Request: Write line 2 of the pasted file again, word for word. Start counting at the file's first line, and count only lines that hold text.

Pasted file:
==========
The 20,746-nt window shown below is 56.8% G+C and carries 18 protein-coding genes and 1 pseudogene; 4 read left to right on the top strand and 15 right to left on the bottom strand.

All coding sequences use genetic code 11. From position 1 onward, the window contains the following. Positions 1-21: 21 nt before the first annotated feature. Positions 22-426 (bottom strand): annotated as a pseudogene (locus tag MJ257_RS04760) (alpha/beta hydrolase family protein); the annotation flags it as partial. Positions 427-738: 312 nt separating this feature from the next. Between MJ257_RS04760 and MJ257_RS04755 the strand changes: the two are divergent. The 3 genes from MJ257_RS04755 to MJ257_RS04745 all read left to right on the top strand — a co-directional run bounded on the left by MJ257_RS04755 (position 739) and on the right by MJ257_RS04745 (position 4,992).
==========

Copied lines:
All coding sequences use genetic code 11. From position 1 onward, the window contains the following. Positions 1-21: 21 nt before the first annotated feature. Positions 22-426 (bottom strand): annotated as a pseudogene (locus tag MJ257_RS04760) (alpha/beta hydrolase family protein); the annotation flags it as partial. Positions 427-738: 312 nt separating this feature from the next. Between MJ257_RS04760 and MJ257_RS04755 the strand changes: the two are divergent. The 3 genes from MJ257_RS04755 to MJ257_RS04745 all read left to right on the top strand — a co-directional run bounded on the left by MJ257_RS04755 (position 739) and on the right by MJ257_RS04745 (position 4,992).